Quantification of cytokines and chemokines, as well as gene expression of M1 and M2 markers in murine colonic tissues. A, Concentrations of cytokines and chemokines in colon tissues were determined by Luminex assay. B, Analysis of Nos2, Il1b, Arg1, and Chil3 mRNA expression in colonic tissues. In A and B, *, P < 0.05, **, P < 0.01, and ***, P < 0.001 versus Odcfl/fl mice.

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OdcΔmye mice are protected from CAC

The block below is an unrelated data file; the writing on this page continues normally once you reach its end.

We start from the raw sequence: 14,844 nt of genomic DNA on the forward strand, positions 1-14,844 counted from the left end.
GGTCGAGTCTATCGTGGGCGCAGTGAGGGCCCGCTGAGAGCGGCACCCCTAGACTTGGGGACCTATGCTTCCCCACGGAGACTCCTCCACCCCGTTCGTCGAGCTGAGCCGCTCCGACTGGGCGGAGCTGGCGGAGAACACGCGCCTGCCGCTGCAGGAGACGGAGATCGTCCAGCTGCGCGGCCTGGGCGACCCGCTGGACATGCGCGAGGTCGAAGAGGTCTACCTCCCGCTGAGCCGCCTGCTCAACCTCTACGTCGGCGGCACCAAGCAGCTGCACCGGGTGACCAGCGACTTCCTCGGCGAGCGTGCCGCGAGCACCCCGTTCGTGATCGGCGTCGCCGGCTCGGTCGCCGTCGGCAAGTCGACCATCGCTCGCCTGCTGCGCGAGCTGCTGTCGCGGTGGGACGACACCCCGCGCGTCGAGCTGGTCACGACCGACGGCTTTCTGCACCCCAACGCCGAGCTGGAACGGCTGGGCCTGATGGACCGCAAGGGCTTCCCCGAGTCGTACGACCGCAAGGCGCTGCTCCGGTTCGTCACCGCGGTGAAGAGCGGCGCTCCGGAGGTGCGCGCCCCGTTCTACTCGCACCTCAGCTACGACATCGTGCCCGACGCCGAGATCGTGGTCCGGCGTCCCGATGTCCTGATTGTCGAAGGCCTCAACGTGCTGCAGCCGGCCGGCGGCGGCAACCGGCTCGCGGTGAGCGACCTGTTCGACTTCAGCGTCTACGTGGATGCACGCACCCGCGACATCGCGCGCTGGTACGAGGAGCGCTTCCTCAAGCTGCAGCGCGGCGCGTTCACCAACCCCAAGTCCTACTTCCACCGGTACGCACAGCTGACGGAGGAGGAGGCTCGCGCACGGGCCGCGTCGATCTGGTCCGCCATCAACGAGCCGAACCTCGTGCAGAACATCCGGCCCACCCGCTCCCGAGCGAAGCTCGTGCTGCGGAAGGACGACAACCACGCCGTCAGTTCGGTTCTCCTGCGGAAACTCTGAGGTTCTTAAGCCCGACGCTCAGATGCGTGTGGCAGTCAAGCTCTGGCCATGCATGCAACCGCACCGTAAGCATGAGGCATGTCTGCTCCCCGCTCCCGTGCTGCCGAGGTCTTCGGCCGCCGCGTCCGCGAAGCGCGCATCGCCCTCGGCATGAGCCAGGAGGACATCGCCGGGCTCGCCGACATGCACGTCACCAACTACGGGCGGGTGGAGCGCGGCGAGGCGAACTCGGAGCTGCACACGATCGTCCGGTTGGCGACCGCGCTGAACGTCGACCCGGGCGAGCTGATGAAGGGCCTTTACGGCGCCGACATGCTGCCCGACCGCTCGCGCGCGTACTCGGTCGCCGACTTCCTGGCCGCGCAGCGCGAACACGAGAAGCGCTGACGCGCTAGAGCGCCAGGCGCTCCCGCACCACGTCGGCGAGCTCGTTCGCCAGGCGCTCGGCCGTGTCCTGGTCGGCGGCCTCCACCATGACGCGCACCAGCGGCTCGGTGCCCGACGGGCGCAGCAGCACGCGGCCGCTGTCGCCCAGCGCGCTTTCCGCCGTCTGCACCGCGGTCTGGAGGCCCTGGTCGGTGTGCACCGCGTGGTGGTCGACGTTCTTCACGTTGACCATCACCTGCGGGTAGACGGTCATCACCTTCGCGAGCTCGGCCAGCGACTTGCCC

Because OdcΔmye mice are protected in the DSS colitis model and macrophage ODC expression was detected in patients with CAC, we reasoned that macrophage ODC may play a role in colon carcinogenesis. OdcΔmye and Odcfl/fl mice were subjected to the 77-day AOM-DSS model of CAC. The survival rate of OdcΔmye mice was significantly improved compared with the Odcfl/fl animals on the AOM-DSS protocol (Fig. 4A). With the first and second cycles of DSS, Odcfl/fl and OdcΔmye mice showed similar weight loss and recovery with water (Fig. 4B), but with the third cycle of DSS, OdcΔmye mice had less weight loss than Odcfl/fl mice, and better improvement during the recovery period (Fig. 4B). Consistent with this difference in body weights, OdcΔmye mice had a significantly lower number of tumors per mouse (Fig. 4C) and lower overall tumor burden (Fig. 4D) than Odcfl/fl animals. However, there was no difference in histologic injury scores in the nontumor area between both type of mice (Fig. 4E), most likely due to the long-time gap between the last dose of DSS and sacrifice (28 days). Histologic assessment of the tumors revealed less high-grade dysplasia in OdcΔmye versus Odcfl/fl mice (Fig. 4F and G).